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Egypt TV show suspended after sexual harassment victim blamed

October 30, 2015

An Egyptian television station suspended a female presenter’s programme on Friday following online outrage after she shamed and allegedly stole personal pictures from a sexual harassment victim on her show.

Stressing its “respect for all women and girls”, the privately owned Al-Nahar channel said it had suspended Riham Saeed’s programme and opened an internal investigation into the incident.

Verbal and physical sexual harassment is rampant in Egypt, where a 2013 UN survey found that more than 99 percent of women polled said they had received unwelcome sexual advances.

Women say they are harassed regardless of whether they wear conservative Islamic veils or Western-style clothing.

On Tuesday, Saeed’s show aired CCTV footage from a Cairo shopping mall showing an argument between a young woman and a man, who is seen slapping her twice before security guards intervene.

In her show Saeed interviewed the woman, who said the man had verbally harassed her. When she threatened to call security, he hit her.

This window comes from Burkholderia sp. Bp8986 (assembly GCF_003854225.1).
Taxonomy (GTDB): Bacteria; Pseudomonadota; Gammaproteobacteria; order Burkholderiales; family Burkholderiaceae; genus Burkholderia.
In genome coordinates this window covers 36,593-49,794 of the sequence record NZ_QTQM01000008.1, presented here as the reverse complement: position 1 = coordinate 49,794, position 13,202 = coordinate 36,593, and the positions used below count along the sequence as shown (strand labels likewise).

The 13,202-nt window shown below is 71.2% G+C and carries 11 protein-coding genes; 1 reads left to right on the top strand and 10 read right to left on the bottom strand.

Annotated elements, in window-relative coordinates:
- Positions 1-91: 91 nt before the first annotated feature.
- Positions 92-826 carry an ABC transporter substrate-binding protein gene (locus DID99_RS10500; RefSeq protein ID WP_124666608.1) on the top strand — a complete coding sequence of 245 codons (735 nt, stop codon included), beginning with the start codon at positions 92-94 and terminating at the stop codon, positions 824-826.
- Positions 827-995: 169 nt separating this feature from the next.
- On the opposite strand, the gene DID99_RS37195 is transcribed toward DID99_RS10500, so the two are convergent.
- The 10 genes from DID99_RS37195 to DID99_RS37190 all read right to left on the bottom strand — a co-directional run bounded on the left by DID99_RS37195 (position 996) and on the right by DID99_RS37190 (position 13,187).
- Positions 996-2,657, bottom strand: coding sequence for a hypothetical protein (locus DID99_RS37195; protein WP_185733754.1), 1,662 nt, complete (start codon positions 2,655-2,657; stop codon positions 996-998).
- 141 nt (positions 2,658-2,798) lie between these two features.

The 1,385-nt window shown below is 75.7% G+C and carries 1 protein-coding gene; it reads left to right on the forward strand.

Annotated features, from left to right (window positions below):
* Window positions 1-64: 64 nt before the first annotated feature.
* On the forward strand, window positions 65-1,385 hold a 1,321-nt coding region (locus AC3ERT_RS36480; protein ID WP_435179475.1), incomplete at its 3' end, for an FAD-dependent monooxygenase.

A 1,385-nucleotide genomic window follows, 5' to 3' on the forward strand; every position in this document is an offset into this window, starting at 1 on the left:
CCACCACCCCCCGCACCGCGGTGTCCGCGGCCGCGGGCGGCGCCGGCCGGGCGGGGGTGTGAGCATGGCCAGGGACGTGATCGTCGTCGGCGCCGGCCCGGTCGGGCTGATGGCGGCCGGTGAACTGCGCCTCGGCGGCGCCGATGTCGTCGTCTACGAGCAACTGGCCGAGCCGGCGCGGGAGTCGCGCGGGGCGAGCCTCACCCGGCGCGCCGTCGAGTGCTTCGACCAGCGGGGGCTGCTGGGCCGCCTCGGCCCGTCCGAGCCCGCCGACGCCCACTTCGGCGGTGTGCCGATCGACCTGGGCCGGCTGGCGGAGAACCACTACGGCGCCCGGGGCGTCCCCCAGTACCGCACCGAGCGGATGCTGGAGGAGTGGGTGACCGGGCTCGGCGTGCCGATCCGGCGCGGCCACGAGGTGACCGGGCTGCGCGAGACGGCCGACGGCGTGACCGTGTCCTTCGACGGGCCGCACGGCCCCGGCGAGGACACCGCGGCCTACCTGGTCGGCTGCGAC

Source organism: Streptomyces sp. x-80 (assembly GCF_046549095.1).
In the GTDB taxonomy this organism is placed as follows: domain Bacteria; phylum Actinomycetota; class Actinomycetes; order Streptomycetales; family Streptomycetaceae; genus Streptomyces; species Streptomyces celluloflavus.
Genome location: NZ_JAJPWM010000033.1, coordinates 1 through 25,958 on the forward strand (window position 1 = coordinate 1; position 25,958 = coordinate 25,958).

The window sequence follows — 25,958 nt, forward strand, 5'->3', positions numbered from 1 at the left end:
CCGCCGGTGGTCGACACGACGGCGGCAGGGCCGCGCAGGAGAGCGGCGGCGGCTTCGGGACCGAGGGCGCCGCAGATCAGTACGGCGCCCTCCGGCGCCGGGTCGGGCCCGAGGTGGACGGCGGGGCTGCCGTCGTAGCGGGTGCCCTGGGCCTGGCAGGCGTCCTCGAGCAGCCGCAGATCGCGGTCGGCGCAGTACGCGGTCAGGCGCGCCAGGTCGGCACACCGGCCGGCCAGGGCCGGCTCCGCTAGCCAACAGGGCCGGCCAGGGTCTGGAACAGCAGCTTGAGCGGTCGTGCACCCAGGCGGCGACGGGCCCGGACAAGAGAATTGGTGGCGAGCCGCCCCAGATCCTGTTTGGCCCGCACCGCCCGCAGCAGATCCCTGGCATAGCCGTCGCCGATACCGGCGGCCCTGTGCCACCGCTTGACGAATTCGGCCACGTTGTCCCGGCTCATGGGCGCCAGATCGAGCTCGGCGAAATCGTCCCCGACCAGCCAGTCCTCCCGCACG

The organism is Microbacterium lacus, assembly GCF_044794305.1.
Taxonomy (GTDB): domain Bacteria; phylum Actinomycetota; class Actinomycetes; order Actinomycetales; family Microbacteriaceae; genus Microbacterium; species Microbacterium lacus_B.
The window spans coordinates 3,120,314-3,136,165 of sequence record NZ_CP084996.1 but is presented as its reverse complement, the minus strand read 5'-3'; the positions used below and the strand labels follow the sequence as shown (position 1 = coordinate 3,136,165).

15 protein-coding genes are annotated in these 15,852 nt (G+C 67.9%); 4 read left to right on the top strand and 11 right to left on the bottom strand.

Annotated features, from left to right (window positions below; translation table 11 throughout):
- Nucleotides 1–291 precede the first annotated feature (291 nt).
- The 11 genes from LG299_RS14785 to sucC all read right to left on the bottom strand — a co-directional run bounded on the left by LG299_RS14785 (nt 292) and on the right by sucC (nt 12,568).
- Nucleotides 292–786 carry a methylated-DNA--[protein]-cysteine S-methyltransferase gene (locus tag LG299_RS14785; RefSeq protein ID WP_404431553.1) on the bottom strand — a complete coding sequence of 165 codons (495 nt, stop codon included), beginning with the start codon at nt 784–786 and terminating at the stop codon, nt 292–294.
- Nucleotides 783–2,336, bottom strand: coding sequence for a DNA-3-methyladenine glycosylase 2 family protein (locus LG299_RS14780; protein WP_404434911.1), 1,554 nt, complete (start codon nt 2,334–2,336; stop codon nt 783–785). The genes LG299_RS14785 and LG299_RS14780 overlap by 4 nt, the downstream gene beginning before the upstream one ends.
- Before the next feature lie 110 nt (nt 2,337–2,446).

The presenter then began a monologue in which she blamed the victim herself.

She also broadcast photographs that she claimed “were sent to her” — showing the woman in a car with a bottle of alcohol and in a swimming costume on the beach being carried by a man.

“If I accept being carried like that in a bathing costume, I’m definitely going to accept anybody flirting with me,” Saeed said.

“Girls whose behaviour encourages boys have to be held accountable,” she said, referring to girls who “smile at them, look at them, speak to them and wear daring clothes”.

The young woman later accused the show of stealing photos from her phone for the interview, an accusation the presenter denied.

Social media users expressed their outrage with Arabic-language hashtags including #boycott_Riham_Saeed urging a boycott of her show’s sponsors.

In response, 17 companies on Thursday said they were withdrawing their advertising from the show.

On Wednesday, the student appeared in tears on another private television channel, saying “I should have just slapped myself” and kept quiet.

“I thought she would help me,” the woman said of Saeed. “She destroyed my life.”

Dispatches from AFP concerning freedom of information, censorship and news coverage in regions where independent media is under threat.